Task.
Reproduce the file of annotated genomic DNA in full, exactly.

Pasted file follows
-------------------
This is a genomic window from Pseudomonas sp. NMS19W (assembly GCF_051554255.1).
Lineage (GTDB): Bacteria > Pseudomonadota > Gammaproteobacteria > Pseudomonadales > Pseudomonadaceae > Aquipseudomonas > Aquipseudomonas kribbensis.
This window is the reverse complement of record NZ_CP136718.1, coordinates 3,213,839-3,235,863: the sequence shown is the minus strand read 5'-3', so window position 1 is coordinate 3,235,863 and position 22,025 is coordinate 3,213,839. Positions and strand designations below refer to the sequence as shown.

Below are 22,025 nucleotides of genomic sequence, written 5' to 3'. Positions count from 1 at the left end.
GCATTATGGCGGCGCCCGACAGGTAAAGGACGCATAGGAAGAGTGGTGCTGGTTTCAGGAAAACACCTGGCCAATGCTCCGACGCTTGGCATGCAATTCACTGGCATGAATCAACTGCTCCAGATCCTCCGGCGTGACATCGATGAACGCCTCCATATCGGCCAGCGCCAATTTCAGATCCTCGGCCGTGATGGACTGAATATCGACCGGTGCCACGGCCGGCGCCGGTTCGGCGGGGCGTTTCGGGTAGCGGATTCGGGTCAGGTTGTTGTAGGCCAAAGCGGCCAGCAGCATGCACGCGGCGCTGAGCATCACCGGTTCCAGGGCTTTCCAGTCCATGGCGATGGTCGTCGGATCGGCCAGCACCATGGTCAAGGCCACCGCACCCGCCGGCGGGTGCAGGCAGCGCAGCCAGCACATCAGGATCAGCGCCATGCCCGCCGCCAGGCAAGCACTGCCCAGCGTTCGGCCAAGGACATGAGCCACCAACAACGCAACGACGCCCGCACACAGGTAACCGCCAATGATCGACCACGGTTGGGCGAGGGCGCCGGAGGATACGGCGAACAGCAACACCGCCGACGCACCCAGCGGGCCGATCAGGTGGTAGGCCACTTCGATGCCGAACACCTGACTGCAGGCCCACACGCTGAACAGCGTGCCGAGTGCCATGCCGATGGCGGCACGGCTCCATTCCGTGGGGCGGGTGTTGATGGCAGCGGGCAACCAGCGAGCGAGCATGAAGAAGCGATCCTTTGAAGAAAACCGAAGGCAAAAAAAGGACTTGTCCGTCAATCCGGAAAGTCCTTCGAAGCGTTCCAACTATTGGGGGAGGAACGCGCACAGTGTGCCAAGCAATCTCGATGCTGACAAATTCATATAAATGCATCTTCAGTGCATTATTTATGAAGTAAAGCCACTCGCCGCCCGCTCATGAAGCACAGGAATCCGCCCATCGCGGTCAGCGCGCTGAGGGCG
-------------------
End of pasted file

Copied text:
This is a genomic window from Pseudomonas sp. NMS19W (assembly GCF_051554255.1).
Lineage (GTDB): Bacteria > Pseudomonadota > Gammaproteobacteria > Pseudomonadales > Pseudomonadaceae > Aquipseudomonas > Aquipseudomonas kribbensis.
This window is the reverse complement of record NZ_CP136718.1, coordinates 3,213,839-3,235,863: the sequence shown is the minus strand read 5'-3', so window position 1 is coordinate 3,235,863 and position 22,025 is coordinate 3,213,839. Positions and strand designations below refer to the sequence as shown.

Below are 22,025 nucleotides of genomic sequence, written 5' to 3'. Positions count from 1 at the left end.
GCATTATGGCGGCGCCCGACAGGTAAAGGACGCATAGGAAGAGTGGTGCTGGTTTCAGGAAAACACCTGGCCAATGCTCCGACGCTTGGCATGCAATTCACTGGCATGAATCAACTGCTCCAGATCCTCCGGCGTGACATCGATGAACGCCTCCATATCGGCCAGCGCCAATTTCAGATCCTCGGCCGTGATGGACTGAATATCGACCGGTGCCACGGCCGGCGCCGGTTCGGCGGGGCGTTTCGGGTAGCGGATTCGGGTCAGGTTGTTGTAGGCCAAAGCGGCCAGCAGCATGCACGCGGCGCTGAGCATCACCGGTTCCAGGGCTTTCCAGTCCATGGCGATGGTCGTCGGATCGGCCAGCACCATGGTCAAGGCCACCGCACCCGCCGGCGGGTGCAGGCAGCGCAGCCAGCACATCAGGATCAGCGCCATGCCCGCCGCCAGGCAAGCACTGCCCAGCGTTCGGCCAAGGACATGAGCCACCAACAACGCAACGACGCCCGCACACAGGTAACCGCCAATGATCGACCACGGTTGGGCGAGGGCGCCGGAGGATACGGCGAACAGCAACACCGCCGACGCACCCAGCGGGCCGATCAGGTGGTAGGCCACTTCGATGCCGAACACCTGACTGCAGGCCCACACGCTGAACAGCGTGCCGAGTGCCATGCCGATGGCGGCACGGCTCCATTCCGTGGGGCGGGTGTTGATGGCAGCGGGCAACCAGCGAGCGAGCATGAAGAAGCGATCCTTTGAAGAAAACCGAAGGCAAAAAAAGGACTTGTCCGTCAATCCGGAAAGTCCTTCGAAGCGTTCCAACTATTGGGGGAGGAACGCGCACAGTGTGCCAAGCAATCTCGATGCTGACAAATTCATATAAATGCATCTTCAGTGCATTATTTATGAAGTAAAGCCACTCGCCGCCCGCTCATGAAGCACAGGAATCCGCCCATCGCGGTCAGCGCGCTGAGGGCG